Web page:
Figuring out flood insurance
By Jim Raposa
2017 was an extraordinarily active year for hurricanes and flooding in America. Texas-based risk insurance specialist Jeannette Blanton-Monnat of Blanton Insurance focuses on coverage for the construction trade. “Everybody lives and works in a flood plain,” Blanton-Monnat says. “The difference is how likely a flood will impact where your home or business is located. That’s based on a FEMA flood map that designates areas with a letter code. For example, an ‘X’ would reflect a .02 percent chance of flooding, but the fact is that you can suffer flooding even in a lower risk area.” When you hear of flooding in these areas, you usually hear meteorologists using phrases like a 50-, 100- or 1,000-year flood. Another element of risk is whether or not your town has a proper public drainage system for water runoff.
Without flood insurance, repairs and restoration of your business are completely out of your pocket. Can you survive such a financial hardship? What about loss of income while rehab is in progress? These are salient questions to ask if you decide to investigate flood insurance options. Blanton-Monnat stresses that you must do your homework — and your math. “If you buy flood insurance from the National Flood Insurance Program, they’ll only provide coverage on a business up to $500,000,” She says. “If you go through a company that writes flood insurance (not policies through NFIP), they could cover up to $5 million in damages. I know of one company that offers replacement cost of tools, machinery and inventory, too.” Now, what if a flood does not affect your company location, but you have tools and heavy equipment (including rented equipment) that are damaged or lost at a job site when a storm rolls through? Our expert reveals that you could suffer a noncovered loss and suggests looking into either a Contractor’s Equipment policy or Inland Marine policy. “The potential problem with such policies is that they do not usually cover damage from flooding. This is why it’s imperative you ask your agency representative about your coverage options based on your business scenarios. There are companies that will write policies that include equipment floaters. As a policyholder, you are tasked with asking the tough questions in advance, or risk catastrophic financial loss.”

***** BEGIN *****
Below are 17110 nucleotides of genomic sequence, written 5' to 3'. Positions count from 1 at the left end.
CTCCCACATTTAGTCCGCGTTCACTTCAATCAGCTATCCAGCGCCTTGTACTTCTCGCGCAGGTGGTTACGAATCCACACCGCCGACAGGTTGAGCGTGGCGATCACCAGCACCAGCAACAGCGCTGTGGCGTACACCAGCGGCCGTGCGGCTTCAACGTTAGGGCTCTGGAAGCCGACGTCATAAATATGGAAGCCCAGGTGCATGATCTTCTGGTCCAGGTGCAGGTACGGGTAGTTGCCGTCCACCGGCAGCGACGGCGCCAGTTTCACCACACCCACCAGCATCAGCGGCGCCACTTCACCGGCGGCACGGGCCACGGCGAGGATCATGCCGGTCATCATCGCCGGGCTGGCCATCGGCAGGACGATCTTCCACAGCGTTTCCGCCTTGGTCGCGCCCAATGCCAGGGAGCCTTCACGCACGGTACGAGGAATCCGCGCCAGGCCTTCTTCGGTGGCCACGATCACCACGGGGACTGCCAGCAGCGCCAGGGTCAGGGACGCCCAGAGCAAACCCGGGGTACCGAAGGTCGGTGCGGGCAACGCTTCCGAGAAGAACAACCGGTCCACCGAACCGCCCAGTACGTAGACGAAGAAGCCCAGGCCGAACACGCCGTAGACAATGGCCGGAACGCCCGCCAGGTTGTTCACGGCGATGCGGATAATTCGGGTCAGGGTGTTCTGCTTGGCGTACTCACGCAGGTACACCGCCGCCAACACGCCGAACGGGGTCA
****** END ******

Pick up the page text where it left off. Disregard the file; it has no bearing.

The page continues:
Have a frank discussion with your insurance agent about which insurance options fit your needs, Blanton-Monnat says. “Ask your agent to do the work necessary to find out what the chances are that your area would experience a flood,” she says. “Is there a levee nearby? Aquifers? Again, without proper drainage, it’s just a matter of time before a major rain storm or hurricane washes away all you’ve worked for. But at the end of the day, it’s your decision whether you’ll purchase flood insurance, just make sure your agent has done the necessary work to present you the information you need to make an informed decision. When we speak of 100-year floods and the like, I suggest looking at the flood history of the area you’re in and decide the likely risk you face with the aid of your agent.”
That said, there are no guarantees about when, or if, a flood is going to happen at your business. If you’re into statistics, Blanton-Monnat explains that, “flooding is involved in 90 percent of all natural disasters. Almost 25 percent of all flood claims come from those areas designated in the ‘X’ areas we discussed on the flood-plain map.”